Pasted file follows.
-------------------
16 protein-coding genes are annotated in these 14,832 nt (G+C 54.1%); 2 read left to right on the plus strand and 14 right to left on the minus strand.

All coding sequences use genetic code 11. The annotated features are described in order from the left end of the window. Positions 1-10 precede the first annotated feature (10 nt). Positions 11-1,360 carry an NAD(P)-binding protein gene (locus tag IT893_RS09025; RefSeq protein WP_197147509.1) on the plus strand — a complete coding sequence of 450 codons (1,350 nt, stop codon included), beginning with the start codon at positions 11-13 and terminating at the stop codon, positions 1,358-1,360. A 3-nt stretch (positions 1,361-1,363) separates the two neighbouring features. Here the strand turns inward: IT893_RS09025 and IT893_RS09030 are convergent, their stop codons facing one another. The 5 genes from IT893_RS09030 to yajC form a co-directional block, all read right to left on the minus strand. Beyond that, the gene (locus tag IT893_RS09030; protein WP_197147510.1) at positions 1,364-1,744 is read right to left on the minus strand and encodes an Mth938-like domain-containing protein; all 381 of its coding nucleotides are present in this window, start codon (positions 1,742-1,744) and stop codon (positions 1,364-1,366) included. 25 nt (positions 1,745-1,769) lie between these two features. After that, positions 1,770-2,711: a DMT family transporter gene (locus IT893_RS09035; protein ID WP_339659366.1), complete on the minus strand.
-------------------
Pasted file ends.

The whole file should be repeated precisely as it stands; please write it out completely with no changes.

16 protein-coding genes are annotated in these 14,832 nt (G+C 54.1%); 2 read left to right on the plus strand and 14 right to left on the minus strand.

All coding sequences use genetic code 11. The annotated features are described in order from the left end of the window. Positions 1-10 precede the first annotated feature (10 nt). Positions 11-1,360 carry an NAD(P)-binding protein gene (locus tag IT893_RS09025; RefSeq protein WP_197147509.1) on the plus strand — a complete coding sequence of 450 codons (1,350 nt, stop codon included), beginning with the start codon at positions 11-13 and terminating at the stop codon, positions 1,358-1,360. A 3-nt stretch (positions 1,361-1,363) separates the two neighbouring features. Here the strand turns inward: IT893_RS09025 and IT893_RS09030 are convergent, their stop codons facing one another. The 5 genes from IT893_RS09030 to yajC form a co-directional block, all read right to left on the minus strand. Beyond that, the gene (locus tag IT893_RS09030; protein WP_197147510.1) at positions 1,364-1,744 is read right to left on the minus strand and encodes an Mth938-like domain-containing protein; all 381 of its coding nucleotides are present in this window, start codon (positions 1,742-1,744) and stop codon (positions 1,364-1,366) included. 25 nt (positions 1,745-1,769) lie between these two features. After that, positions 1,770-2,711: a DMT family transporter gene (locus IT893_RS09035; protein ID WP_339659366.1), complete on the minus strand.